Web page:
Lamprell to book big loss in 2017 on windfarm costs

Shares of Sharjah-based marine services company plummet after firm says learning curve has proven to be steeper than anticipated

A silhouette of a man taking a photo of a wind turbine is seen at the TESLA battery plant outside of Jamestown, South Australia, September 29, 2017. Picture taken September 29, 2017. AAP/Morgan Sette/via REUTERS ATTENTION EDITORS - THIS IMAGE WAS PROVIDED BY A THIRD PARTY. NO RESALES. NO ARCHIVE. AUSTRALIA OUT. NEW ZEALAND OUT.?
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Shares of Lamprell plunged by as much as 19 per cent in London on Friday after the Sharjah-based marine services company said it would incur a significant loss in its 2017 profit due to higher than expected costs for its East Anglia One offshore windfarm project off the UK's east coast.

“As announced previously, there were start-up costs and inefficiencies in relation to the project and the learning curve has proven to be steeper than anticipated,” the company said.

“We remain confident of meeting our client’s expectations in terms of schedule and quality but we will incur extra costs to achieve this. As a result, we now expect the project to make a significant loss, which will be booked in 2017.”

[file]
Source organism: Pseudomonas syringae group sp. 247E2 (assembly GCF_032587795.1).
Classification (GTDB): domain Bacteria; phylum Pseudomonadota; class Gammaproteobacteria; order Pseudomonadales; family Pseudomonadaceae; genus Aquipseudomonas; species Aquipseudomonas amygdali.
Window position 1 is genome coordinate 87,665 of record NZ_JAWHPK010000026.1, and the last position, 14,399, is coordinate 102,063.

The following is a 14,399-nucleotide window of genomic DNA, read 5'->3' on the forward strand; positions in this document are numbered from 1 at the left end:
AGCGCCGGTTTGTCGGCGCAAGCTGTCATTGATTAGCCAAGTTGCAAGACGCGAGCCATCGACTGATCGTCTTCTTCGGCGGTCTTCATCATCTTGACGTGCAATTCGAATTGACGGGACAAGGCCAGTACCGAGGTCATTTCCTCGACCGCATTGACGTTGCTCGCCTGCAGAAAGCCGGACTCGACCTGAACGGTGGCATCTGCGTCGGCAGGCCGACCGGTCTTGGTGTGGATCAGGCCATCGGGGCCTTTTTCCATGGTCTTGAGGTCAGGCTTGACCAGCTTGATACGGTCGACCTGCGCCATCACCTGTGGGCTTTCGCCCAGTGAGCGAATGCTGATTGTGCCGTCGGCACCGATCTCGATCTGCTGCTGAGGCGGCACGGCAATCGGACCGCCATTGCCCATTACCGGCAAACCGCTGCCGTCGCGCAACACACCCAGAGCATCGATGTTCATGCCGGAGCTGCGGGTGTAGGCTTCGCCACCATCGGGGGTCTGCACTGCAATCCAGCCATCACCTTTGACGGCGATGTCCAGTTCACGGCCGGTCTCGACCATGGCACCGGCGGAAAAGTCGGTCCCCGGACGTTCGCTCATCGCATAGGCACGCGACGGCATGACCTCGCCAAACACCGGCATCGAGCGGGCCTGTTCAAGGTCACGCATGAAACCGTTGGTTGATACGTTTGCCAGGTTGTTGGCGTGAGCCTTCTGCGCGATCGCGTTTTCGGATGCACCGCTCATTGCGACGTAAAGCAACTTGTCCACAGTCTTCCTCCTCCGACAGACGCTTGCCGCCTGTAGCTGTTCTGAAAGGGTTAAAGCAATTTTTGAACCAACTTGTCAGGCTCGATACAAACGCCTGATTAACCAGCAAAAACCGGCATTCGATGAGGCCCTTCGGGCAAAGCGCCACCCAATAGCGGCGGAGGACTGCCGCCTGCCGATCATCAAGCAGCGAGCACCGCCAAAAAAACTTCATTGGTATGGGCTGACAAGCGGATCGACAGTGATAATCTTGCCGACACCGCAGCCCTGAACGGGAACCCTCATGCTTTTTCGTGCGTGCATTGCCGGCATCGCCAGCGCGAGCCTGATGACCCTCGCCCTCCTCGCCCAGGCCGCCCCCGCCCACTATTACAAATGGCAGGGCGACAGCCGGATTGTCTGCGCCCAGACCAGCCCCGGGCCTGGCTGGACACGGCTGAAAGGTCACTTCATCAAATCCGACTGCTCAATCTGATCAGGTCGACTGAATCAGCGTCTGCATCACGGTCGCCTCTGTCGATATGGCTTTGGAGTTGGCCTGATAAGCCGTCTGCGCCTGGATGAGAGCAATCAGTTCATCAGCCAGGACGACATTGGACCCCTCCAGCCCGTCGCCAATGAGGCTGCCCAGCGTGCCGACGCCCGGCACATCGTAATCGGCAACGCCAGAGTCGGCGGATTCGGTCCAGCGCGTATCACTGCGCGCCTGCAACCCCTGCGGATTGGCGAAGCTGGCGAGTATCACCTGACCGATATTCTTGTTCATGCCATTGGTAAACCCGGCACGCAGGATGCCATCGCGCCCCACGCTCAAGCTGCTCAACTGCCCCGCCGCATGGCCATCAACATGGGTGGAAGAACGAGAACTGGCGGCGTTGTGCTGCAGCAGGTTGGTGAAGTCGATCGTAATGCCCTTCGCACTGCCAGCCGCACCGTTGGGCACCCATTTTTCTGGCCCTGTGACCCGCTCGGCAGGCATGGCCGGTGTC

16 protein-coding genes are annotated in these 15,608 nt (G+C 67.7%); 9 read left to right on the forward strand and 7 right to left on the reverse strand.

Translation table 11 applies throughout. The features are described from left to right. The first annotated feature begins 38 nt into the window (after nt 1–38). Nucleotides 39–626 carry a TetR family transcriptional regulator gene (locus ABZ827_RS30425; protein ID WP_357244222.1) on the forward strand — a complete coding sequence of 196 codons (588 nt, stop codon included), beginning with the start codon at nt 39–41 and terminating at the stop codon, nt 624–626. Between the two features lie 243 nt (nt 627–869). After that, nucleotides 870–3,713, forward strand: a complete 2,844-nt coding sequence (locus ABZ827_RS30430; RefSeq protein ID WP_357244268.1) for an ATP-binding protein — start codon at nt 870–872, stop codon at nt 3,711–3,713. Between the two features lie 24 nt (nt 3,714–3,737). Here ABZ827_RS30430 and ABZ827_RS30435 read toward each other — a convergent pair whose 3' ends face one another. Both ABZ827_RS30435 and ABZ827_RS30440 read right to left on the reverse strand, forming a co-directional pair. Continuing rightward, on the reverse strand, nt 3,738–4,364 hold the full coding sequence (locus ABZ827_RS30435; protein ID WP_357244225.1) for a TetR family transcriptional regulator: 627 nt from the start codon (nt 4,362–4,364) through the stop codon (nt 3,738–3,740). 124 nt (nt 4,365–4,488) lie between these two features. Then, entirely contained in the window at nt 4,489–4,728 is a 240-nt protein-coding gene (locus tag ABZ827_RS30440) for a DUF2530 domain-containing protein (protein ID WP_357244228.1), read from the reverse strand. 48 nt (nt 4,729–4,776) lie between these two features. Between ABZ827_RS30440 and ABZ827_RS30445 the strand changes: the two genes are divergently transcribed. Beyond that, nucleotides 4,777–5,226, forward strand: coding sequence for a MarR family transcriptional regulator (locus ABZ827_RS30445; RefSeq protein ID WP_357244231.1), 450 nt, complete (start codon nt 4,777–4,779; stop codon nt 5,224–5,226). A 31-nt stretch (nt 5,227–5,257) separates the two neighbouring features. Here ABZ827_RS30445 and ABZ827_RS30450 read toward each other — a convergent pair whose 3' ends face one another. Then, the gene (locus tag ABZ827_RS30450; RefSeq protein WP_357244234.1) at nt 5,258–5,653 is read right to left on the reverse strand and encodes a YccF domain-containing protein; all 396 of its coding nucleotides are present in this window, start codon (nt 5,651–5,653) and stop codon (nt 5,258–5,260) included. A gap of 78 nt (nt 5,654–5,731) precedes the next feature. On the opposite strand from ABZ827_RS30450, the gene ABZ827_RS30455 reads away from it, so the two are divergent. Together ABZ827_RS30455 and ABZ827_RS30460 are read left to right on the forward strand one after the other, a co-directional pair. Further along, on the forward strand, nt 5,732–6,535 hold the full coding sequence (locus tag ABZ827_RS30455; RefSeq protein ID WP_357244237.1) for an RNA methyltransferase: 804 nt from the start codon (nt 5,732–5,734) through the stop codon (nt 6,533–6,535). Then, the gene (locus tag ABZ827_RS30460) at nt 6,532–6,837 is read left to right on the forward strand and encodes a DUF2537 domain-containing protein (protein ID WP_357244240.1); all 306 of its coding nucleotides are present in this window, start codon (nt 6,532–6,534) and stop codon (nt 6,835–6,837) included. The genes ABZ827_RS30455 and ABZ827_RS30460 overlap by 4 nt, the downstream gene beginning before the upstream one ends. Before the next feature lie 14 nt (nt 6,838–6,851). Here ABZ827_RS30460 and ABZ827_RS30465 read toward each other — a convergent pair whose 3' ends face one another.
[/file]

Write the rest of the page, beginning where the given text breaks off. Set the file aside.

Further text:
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Lamprell said it was working with the client and supply chain to mitigate further costs. It was not in a position to given an accurate estimate of the financial impact of the situation but said that it would make an announcement in due course, it said. While revenues for 2017 will be in line with the company’s current guidance, earnings will be significantly below current market expectations, it added.

The rig maker won last year the US$225 million contract to procure, fabricate and supply 60 foundations to ScottishPower Renewables that will be used to install 102 turbines, each with a capacity of 7 megawatts at the East Anglia One offshore wind farm. This will generate enough power for more than 500,000 homes a year.

“We remain of the view that the renewables market presents significant potential for the growth of the group and we are convinced that the lessons learned from this first project in the sector have strengthened our capabilities,” the company said.

“This will help to position us competitively for future project awards.”

Lamprell shares were  down 10 per cent at 62.75 pence late morning in London on Thursday.